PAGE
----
Cole Secures Victory for the City of Somerset

Sturgill Turner member, Charles Cole, secured a victory for the City of Somerset when a federal judge ruled that city officials had given the late plaintiff adequate notice before razing his dilapidated home in September of 2014.

 

The city sent the plaintiff a letter regarding his property and the city’s concerns that it was “unfit for human habitation” in advance of a nuisance abatement hearing scheduled for May 23, 2013. The plaintiff then hired an attorney, who met with the city informally in lieu of attending the hearing. The plaintiff also received a condemnation notice, but neither the plaintiff nor his attorney challenged that action before the house was demolished in 2014.

 

The plaintiff, who passed away in last May, filed suit in the fall of 2015 alleging the city violated his due process and Fourth Amendment rights. In an effort to continue the suit after his passing, his attorney attempted to add his sisters as plaintiffs.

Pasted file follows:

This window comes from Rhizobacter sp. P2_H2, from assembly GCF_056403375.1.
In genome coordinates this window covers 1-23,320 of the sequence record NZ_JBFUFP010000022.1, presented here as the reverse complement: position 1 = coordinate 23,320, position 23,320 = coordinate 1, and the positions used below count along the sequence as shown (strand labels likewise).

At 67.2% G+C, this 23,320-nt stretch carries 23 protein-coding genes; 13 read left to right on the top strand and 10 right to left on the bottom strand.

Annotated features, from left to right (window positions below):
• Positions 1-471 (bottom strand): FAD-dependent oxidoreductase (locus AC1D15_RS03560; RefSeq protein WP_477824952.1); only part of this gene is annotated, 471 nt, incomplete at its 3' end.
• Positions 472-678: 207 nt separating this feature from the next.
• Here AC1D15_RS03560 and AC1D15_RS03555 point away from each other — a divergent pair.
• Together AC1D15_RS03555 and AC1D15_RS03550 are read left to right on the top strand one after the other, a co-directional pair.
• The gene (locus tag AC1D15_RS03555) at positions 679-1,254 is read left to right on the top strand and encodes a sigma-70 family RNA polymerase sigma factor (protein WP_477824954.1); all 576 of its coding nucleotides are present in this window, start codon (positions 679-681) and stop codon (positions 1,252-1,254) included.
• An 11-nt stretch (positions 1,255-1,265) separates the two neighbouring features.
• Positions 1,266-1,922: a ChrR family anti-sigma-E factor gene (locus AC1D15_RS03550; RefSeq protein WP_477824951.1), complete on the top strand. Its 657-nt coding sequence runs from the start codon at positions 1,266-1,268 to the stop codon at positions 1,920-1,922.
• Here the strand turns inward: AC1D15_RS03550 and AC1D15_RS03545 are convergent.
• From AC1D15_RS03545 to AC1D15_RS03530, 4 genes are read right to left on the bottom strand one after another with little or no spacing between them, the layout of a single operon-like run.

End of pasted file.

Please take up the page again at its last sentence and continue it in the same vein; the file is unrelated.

Judge Karen K. Caldwell, Chief Judge of the United States District Court’s Eastern District/Southern Division issued a memorandum opinion and order dismissing much of the complaint.

 

The plaintiff’s “actions confirm that he had actual notice of the impending determination because he hired an attorney to protect his property interest,” Judge Caldwell wrote. “Roberts was given more than a year in which to make changes to his property. This amount of time provided him with the opportunity to challenge the city’s actions and reduced the risk of erroneous deprivation.”

 

Judge Caldwell declined to include the plaintiff’s sisters as plaintiffs in the due process claim because, in part, the plaintiff had the opportunity to inform his fellow heirs. Plaintiff lived in the home but did not own it—the home was the property of his mother’s estate, which had not been properly established when the city began the proceedings.

 

“Sending a letter to the address of the property of concern was reasonable and fairly calculated given these circumstances,” wrote Judge Caldwell. “The due process clause is not implicated because of an apparent lack of communication between siblings.”

CDC, GovernmentLauren ParsonsNews